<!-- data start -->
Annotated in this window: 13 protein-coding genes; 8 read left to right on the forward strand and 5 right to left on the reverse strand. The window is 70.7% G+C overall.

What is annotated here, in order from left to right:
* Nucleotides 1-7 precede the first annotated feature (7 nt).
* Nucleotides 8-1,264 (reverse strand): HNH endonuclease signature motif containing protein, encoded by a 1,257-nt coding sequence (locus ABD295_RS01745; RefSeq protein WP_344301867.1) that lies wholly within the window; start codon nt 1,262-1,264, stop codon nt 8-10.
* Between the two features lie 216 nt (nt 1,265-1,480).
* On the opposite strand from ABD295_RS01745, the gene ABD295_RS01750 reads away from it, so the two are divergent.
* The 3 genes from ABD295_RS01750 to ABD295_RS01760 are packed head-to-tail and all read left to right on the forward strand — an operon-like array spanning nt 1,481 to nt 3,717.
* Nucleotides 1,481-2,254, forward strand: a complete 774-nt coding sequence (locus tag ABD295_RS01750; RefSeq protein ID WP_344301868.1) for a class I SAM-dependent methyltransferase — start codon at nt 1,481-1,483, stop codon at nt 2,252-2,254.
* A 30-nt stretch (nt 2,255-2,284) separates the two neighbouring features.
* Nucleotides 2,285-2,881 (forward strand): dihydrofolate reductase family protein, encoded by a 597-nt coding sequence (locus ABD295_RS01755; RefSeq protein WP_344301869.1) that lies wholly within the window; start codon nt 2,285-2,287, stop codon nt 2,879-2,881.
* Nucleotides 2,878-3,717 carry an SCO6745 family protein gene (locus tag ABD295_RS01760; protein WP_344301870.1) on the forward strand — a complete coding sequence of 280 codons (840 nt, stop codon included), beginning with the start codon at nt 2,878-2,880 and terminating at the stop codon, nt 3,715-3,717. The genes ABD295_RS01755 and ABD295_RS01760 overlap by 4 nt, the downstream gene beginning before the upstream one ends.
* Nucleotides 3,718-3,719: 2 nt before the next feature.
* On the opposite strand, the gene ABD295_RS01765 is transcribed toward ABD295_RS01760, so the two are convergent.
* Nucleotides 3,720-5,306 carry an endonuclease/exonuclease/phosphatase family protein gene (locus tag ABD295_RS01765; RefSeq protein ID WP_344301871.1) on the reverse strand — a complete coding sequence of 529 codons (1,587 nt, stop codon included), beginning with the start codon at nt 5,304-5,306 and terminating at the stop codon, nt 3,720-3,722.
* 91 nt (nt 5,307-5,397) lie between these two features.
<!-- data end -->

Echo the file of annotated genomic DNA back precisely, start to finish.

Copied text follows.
Annotated in this window: 13 protein-coding genes; 8 read left to right on the forward strand and 5 right to left on the reverse strand. The window is 70.7% G+C overall.

What is annotated here, in order from left to right:
* Nucleotides 1-7 precede the first annotated feature (7 nt).
* Nucleotides 8-1,264 (reverse strand): HNH endonuclease signature motif containing protein, encoded by a 1,257-nt coding sequence (locus ABD295_RS01745; RefSeq protein WP_344301867.1) that lies wholly within the window; start codon nt 1,262-1,264, stop codon nt 8-10.
* Between the two features lie 216 nt (nt 1,265-1,480).
* On the opposite strand from ABD295_RS01745, the gene ABD295_RS01750 reads away from it, so the two are divergent.
* The 3 genes from ABD295_RS01750 to ABD295_RS01760 are packed head-to-tail and all read left to right on the forward strand — an operon-like array spanning nt 1,481 to nt 3,717.
* Nucleotides 1,481-2,254, forward strand: a complete 774-nt coding sequence (locus tag ABD295_RS01750; RefSeq protein ID WP_344301868.1) for a class I SAM-dependent methyltransferase — start codon at nt 1,481-1,483, stop codon at nt 2,252-2,254.
* A 30-nt stretch (nt 2,255-2,284) separates the two neighbouring features.
* Nucleotides 2,285-2,881 (forward strand): dihydrofolate reductase family protein, encoded by a 597-nt coding sequence (locus ABD295_RS01755; RefSeq protein WP_344301869.1) that lies wholly within the window; start codon nt 2,285-2,287, stop codon nt 2,879-2,881.
* Nucleotides 2,878-3,717 carry an SCO6745 family protein gene (locus tag ABD295_RS01760; protein WP_344301870.1) on the forward strand — a complete coding sequence of 280 codons (840 nt, stop codon included), beginning with the start codon at nt 2,878-2,880 and terminating at the stop codon, nt 3,715-3,717. The genes ABD295_RS01755 and ABD295_RS01760 overlap by 4 nt, the downstream gene beginning before the upstream one ends.
* Nucleotides 3,718-3,719: 2 nt before the next feature.
* On the opposite strand, the gene ABD295_RS01765 is transcribed toward ABD295_RS01760, so the two are convergent.
* Nucleotides 3,720-5,306 carry an endonuclease/exonuclease/phosphatase family protein gene (locus tag ABD295_RS01765; RefSeq protein ID WP_344301871.1) on the reverse strand — a complete coding sequence of 529 codons (1,587 nt, stop codon included), beginning with the start codon at nt 5,304-5,306 and terminating at the stop codon, nt 3,720-3,722.
* 91 nt (nt 5,307-5,397) lie between these two features.